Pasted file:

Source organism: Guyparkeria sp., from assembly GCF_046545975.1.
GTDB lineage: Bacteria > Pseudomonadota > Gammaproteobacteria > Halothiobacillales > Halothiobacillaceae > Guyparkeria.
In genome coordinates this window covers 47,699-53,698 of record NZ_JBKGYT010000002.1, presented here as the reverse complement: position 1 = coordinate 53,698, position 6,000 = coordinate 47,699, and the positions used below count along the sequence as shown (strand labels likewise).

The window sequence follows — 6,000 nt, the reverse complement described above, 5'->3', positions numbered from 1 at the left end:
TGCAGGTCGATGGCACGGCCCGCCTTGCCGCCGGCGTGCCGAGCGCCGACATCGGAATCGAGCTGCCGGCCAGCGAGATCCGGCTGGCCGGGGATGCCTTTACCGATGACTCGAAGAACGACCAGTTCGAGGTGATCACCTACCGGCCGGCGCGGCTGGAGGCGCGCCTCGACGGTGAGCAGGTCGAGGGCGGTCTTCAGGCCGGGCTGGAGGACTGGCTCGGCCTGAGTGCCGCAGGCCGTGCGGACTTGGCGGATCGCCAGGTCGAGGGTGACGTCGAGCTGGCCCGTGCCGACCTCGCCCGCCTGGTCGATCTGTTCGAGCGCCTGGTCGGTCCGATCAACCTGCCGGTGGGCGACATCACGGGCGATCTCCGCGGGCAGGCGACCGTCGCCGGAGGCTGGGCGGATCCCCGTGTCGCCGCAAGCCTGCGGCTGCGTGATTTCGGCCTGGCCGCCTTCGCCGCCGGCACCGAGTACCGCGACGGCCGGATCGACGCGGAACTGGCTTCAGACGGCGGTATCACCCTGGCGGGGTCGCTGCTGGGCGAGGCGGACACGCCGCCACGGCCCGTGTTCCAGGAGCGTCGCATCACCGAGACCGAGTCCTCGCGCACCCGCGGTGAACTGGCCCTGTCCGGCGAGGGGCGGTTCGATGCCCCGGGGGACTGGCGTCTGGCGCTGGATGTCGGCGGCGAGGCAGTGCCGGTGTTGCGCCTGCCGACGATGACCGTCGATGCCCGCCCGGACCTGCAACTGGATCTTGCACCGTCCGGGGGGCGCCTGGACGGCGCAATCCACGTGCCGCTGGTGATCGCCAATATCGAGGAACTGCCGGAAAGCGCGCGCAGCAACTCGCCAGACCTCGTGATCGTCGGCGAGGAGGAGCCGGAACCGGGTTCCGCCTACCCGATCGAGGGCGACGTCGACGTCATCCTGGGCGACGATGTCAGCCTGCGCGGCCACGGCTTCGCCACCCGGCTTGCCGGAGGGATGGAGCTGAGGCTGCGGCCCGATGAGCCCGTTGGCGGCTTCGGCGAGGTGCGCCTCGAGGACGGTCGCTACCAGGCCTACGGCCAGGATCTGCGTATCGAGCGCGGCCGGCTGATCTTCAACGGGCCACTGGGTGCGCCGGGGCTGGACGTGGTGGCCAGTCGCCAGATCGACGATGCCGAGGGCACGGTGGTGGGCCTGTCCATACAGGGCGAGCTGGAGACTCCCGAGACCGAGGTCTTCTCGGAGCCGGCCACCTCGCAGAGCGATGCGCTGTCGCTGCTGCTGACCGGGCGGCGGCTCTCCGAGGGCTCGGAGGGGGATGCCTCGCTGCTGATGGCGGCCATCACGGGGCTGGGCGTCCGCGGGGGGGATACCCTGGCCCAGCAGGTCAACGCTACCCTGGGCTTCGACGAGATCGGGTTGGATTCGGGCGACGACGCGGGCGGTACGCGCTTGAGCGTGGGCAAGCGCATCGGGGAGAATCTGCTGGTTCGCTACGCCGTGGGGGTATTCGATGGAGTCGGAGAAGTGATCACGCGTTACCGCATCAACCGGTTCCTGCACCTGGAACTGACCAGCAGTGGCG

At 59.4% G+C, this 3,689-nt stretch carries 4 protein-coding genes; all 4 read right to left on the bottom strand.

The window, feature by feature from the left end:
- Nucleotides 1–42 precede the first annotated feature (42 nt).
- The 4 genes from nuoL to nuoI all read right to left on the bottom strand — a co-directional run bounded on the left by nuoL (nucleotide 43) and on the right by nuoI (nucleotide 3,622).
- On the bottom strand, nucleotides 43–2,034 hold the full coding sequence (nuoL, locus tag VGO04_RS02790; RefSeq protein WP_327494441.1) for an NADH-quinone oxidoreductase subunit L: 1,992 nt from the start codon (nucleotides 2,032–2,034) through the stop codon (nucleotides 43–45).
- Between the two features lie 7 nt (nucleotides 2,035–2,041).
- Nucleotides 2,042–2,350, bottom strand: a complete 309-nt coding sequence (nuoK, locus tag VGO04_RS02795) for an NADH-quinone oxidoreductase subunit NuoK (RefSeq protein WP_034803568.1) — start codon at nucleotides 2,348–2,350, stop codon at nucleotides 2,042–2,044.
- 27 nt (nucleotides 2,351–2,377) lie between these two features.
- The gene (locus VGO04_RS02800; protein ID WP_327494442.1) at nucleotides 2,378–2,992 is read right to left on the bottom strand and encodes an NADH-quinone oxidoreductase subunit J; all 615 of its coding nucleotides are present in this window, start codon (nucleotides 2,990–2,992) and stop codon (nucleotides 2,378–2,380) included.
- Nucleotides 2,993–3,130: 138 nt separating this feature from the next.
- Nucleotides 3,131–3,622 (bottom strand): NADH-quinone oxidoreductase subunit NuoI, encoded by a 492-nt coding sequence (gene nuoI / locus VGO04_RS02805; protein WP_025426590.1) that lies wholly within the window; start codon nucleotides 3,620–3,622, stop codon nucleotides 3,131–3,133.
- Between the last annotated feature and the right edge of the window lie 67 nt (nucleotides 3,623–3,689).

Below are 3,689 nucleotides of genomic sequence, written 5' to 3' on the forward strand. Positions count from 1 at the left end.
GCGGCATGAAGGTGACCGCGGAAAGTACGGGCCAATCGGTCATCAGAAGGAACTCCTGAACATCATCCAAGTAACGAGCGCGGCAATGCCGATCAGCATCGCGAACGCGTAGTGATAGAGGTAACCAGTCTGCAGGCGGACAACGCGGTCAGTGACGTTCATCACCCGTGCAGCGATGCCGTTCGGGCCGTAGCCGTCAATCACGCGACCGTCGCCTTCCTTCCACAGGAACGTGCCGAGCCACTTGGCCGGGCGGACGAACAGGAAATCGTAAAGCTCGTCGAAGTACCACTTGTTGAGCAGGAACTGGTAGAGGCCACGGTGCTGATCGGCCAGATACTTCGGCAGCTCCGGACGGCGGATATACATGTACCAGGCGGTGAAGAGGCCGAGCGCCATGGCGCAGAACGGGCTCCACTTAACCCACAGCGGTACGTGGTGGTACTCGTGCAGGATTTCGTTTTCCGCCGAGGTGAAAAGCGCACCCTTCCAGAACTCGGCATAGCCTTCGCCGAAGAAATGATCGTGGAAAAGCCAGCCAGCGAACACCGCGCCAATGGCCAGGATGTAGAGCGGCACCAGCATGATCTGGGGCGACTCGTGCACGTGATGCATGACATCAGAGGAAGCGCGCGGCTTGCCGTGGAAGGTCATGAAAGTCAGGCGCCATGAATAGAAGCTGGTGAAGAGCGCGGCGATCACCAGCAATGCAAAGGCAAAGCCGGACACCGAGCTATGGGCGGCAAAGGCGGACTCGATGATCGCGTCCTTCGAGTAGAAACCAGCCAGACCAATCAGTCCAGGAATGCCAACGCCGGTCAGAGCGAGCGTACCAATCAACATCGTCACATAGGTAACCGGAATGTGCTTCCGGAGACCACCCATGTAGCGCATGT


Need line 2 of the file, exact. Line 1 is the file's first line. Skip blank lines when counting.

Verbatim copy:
GTDB lineage: Bacteria > Pseudomonadota > Gammaproteobacteria > Halothiobacillales > Halothiobacillaceae > Guyparkeria.